Tuesday, October 1, 2013

Teaching him to slow down for her

It was time to pick Addison up from school. The day started off with a gorgeous fall cool, so my tiny gang and I dressed appropriately in sweaters and fleeces. But now at pickup time- it was warm.

Normally I load Carter up in the wagon or I let him pull the wagon, and we begin the long hike down to Addison's playground to pick her up.

But I was feeling confident this morning. Carter and I spent all morning at stores- practicing obedience. Staying by mommy without being buckled or strapped down somehow, listening, responding, counting to three- he was acting like such a big boy.
Ready to walk with my little man on this beautiful fall day, I held out my hand; he placed his small one in mine; and we walked side-by-side the other direction down the long set of stairs to the playground. These stairs make the walk shorter distance-wise but are normally out of the question for us because of the need for the wagon.

All was going well. Wagon? Who needs a wagon?

We got to Addison's playground, chatted with her teacher, gave Carter a few minutes to jump on the stationary dinosaur that was right outside the playground fence, and then said our "thank you"s and "goodbye"s.

The trouble started when I needed to coral them both back towards the long steps. Chasing them both down different directions (with the help of Addison's aide)- I finally got them on track.

Once they were both on the steps, I had a 'brilliant' idea.

"Carter- could you please hold Addison's hand? Help her up the stairs."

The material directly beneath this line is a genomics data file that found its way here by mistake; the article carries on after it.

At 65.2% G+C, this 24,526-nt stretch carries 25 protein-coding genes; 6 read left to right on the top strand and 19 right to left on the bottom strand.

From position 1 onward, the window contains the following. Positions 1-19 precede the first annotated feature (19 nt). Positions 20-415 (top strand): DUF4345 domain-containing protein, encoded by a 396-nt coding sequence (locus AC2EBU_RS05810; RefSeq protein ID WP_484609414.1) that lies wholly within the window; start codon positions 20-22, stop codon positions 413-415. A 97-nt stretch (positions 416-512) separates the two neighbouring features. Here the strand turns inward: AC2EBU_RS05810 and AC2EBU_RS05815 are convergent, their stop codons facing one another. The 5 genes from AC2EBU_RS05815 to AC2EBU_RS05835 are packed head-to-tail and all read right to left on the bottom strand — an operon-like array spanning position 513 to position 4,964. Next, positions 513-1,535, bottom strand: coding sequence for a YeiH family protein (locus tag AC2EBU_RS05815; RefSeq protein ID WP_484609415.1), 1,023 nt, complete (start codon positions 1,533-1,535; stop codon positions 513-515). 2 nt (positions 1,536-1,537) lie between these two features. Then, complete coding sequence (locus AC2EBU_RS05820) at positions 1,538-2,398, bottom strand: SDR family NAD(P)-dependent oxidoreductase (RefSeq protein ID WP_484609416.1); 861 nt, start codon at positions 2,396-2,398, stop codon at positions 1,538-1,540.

Addison reached out a hand to him, he reached a hand out to her, and they began walking hand-in-hand up the many stairs. Ahhhhhh, these are the moments that I live for as a parent.

Success lasted only for a moment.
A problem soon became quite obvious. Carter could climb stairs much faster than Addison could. Much faster. Addison needed the support from Carter's grasp to walk upright. Carter did not need the help from Addison. Carter wanted to run up the steps. Addison struggles with steps still- this is a new skill for her.
Since Addison was holding him back- cramping his style- Carter abandoned her hand and jetted off for the top of the stairs at his desired speed. fast. Every man for himself. Right?
Addison reached out her hand for his help- but he was long gone. The moment was soon just a tiny speck on his radar, but Addison? She could no longer walk upright without his support. She had to finish the steps crawling up- until I picked her up and carried her the rest of the way. (I would have held her hand too but we had to run to catch up with Carter.)

We struggled the rest of the way back to the car, because Carter had discovered that he didn't want to go at a slower pace. Why should he? He didn't need to walk as slowly as Addison was walking. He didn't need help climbing stairs. Why should he slow down and hold his sister's hand? What's the point? What's in it for him?